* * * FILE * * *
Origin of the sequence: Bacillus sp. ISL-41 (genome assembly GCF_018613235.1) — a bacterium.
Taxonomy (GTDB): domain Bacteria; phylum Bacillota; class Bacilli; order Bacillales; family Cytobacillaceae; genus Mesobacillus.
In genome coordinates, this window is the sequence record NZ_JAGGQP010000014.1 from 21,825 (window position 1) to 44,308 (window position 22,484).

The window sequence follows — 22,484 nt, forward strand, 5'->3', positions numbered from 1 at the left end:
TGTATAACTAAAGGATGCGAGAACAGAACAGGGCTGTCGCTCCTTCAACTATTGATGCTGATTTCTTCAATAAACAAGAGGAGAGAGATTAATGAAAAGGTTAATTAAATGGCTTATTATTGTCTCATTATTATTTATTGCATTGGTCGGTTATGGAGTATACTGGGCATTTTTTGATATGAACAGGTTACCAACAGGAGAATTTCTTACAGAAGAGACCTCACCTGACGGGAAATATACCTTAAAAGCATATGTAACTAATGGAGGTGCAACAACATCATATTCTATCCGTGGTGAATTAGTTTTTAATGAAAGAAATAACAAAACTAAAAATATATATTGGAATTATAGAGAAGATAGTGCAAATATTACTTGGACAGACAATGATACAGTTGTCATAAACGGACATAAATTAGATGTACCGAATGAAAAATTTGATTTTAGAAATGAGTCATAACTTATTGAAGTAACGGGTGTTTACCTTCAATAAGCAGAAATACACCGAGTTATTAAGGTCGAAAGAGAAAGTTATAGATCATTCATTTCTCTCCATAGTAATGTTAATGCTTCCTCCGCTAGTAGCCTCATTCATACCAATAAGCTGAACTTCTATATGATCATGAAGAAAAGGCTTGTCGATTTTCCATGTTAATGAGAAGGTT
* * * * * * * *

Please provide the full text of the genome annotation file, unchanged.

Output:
Origin of the sequence: Bacillus sp. ISL-41 (genome assembly GCF_018613235.1) — a bacterium.
Taxonomy (GTDB): domain Bacteria; phylum Bacillota; class Bacilli; order Bacillales; family Cytobacillaceae; genus Mesobacillus.
In genome coordinates, this window is the sequence record NZ_JAGGQP010000014.1 from 21,825 (window position 1) to 44,308 (window position 22,484).

The window sequence follows — 22,484 nt, forward strand, 5'->3', positions numbered from 1 at the left end:
TGTATAACTAAAGGATGCGAGAACAGAACAGGGCTGTCGCTCCTTCAACTATTGATGCTGATTTCTTCAATAAACAAGAGGAGAGAGATTAATGAAAAGGTTAATTAAATGGCTTATTATTGTCTCATTATTATTTATTGCATTGGTCGGTTATGGAGTATACTGGGCATTTTTTGATATGAACAGGTTACCAACAGGAGAATTTCTTACAGAAGAGACCTCACCTGACGGGAAATATACCTTAAAAGCATATGTAACTAATGGAGGTGCAACAACATCATATTCTATCCGTGGTGAATTAGTTTTTAATGAAAGAAATAACAAAACTAAAAATATATATTGGAATTATAGAGAAGATAGTGCAAATATTACTTGGACAGACAATGATACAGTTGTCATAAACGGACATAAATTAGATGTACCGAATGAAAAATTTGATTTTAGAAATGAGTCATAACTTATTGAAGTAACGGGTGTTTACCTTCAATAAGCAGAAATACACCGAGTTATTAAGGTCGAAAGAGAAAGTTATAGATCATTCATTTCTCTCCATAGTAATGTTAATGCTTCCTCCGCTAGTAGCCTCATTCATACCAATAAGCTGAACTTCTATATGATCATGAAGAAAAGGCTTGTCGATTTTCCATGTTAATGAGAAGGTT